While wisdom teeth can be extracted on older patients, the majority are somewhere in the age range of 17-25. For many of these patients, that means heading back to school shortly after the procedure.
If you are about to have your wisdom teeth removed or are the parent or guardian of a soon-to-be-patient, check out these important tips to help make the recovery as quick as possible, with reduced pain and discomfort, so you can head back to class.
Use Ice Packs
Use wrapped ice packs on the outside of your cheeks. Place ice packs on for 20 minutes, then off for 20 minutes for up to the first 36 hours post-op in order to reduce pain and keep swelling to a minimum.
Get Up & Get Moving
Hours and hours of Netflix is actually not the best approach following wisdom teeth extraction. Yes, some rest and recovery is perfectly fine and healthy. However, sinking into the couch for a few days is not ideal for recovery.
Dr. Coyne says, “Patients who heal the most quickly are the ones who get up and get moving. Examples could be walking the dog, going to the mall, or visiting with friends. The more quickly a patient is back to a normal routine, the better they will do.”
Take the Meds
Dr. Coyne will likely send you home with pain medicine or a recommendation for over-the-counter pain meds. Take them according to the directions. Give yourself the best chance at healing through reducing inflammation and the risk of infection by taking the medication appropriately and on time.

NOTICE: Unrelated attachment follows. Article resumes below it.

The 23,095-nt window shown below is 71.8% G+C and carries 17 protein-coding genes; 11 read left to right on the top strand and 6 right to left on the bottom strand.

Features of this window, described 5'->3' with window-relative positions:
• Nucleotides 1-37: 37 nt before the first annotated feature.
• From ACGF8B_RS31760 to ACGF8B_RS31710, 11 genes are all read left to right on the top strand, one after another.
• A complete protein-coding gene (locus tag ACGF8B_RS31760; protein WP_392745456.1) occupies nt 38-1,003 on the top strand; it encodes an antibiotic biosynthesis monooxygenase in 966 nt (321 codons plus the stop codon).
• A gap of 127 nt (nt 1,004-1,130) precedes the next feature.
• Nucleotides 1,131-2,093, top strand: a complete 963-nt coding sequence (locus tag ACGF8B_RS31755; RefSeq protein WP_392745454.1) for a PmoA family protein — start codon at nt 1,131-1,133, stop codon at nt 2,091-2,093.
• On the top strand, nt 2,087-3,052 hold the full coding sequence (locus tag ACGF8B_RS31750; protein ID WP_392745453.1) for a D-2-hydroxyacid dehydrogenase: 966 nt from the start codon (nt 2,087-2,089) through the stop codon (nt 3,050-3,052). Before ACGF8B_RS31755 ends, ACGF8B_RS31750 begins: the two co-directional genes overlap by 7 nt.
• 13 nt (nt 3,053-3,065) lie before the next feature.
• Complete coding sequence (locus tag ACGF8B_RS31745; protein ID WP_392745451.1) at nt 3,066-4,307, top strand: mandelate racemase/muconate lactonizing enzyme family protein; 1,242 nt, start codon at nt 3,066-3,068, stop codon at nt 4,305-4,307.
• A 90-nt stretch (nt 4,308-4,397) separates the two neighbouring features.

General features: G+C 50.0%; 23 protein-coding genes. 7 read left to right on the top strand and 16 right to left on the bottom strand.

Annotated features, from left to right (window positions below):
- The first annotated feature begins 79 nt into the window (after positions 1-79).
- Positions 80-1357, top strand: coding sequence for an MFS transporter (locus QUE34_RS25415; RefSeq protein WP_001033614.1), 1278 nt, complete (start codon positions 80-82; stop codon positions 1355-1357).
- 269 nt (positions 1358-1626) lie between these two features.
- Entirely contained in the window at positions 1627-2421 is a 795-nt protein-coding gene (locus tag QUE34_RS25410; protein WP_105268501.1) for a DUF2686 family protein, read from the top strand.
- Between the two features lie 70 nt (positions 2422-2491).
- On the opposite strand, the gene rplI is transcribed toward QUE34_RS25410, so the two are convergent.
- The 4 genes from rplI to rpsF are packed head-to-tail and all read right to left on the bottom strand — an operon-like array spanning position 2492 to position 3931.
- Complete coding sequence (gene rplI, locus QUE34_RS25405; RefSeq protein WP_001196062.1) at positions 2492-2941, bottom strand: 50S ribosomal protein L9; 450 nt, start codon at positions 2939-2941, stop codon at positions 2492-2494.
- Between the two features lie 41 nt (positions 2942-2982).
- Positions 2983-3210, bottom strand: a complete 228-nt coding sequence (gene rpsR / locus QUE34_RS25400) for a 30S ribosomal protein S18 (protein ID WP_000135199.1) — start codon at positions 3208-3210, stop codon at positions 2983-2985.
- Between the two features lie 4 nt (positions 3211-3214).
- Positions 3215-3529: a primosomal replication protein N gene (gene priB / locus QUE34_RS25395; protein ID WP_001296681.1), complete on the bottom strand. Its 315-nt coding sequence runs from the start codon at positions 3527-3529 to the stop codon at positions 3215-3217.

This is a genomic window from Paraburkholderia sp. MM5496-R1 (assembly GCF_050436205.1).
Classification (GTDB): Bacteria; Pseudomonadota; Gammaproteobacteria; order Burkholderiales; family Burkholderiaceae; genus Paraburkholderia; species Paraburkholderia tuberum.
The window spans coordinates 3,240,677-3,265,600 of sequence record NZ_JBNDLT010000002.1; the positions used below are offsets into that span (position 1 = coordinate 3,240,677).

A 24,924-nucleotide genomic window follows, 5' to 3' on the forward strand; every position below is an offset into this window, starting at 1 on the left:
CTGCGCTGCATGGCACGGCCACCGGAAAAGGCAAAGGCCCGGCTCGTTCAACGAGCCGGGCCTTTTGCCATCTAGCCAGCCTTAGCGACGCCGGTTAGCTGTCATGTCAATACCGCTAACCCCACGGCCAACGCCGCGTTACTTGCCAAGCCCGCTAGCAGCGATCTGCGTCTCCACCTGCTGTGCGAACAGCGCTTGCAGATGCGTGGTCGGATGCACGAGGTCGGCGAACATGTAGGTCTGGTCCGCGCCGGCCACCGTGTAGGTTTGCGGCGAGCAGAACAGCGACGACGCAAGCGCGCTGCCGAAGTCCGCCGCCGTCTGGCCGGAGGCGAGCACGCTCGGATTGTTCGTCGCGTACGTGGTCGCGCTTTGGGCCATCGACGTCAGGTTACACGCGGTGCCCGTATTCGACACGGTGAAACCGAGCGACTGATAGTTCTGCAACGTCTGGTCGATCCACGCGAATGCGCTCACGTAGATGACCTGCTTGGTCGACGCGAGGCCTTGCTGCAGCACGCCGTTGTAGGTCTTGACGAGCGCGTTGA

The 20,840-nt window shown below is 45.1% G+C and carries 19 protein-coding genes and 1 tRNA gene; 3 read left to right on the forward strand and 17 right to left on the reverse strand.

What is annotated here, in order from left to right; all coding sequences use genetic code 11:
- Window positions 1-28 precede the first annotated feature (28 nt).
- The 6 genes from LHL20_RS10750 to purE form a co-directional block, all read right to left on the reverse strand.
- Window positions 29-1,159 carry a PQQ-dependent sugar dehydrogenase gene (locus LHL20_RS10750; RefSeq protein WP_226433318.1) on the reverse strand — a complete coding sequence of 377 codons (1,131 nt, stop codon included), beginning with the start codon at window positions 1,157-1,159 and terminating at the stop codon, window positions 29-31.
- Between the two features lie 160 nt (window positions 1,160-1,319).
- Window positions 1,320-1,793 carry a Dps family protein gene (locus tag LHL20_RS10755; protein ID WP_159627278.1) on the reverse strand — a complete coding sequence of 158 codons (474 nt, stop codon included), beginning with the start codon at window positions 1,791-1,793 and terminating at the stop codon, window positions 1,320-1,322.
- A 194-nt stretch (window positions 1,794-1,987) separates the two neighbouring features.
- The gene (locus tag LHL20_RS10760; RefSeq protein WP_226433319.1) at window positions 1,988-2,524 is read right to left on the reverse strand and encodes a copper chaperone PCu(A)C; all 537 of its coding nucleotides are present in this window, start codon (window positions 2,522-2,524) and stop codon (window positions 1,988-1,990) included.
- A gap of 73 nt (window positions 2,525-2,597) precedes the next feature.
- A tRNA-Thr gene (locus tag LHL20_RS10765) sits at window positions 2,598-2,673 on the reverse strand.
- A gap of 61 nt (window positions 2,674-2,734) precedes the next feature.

Stay Hydrated and Nourished
Your body can’t heal if it does not have the proper fuels and tools. That means staying hydrated and taking in nutrition. Don’t use a straw while you’re healing from wisdom teeth extractions. And don’t try hard foods too quickly. Soft foods or nutrition supplement drinks and still water will give your body the necessary energy to do the work of healing.
Keep it Clean
Dr. Coyne will give you tips and methods on keeping the wound site clean. Methods may include rinsing with warm salt water. (Don’t spit.) Keeping your mouth clean and trying to gently remove food from the surgical site can reduce the likelihood of dry socket, bad breath or pain.
Step Back from the Vices
While neither excessive alcohol use or smoking is a great idea on the best of days, these behaviors are particularly bad after oral surgery. Alcohol (even small amounts) could interfere or be dangerous with medications. Smoking hinders the healing process. Even if just for a week or two, take a break from these habits.
For more great tips on making your recovery as efficient as possible so you can get back to feeling good, having fun and attending class, contact Coyne Oral Surgery at 615-771-0017.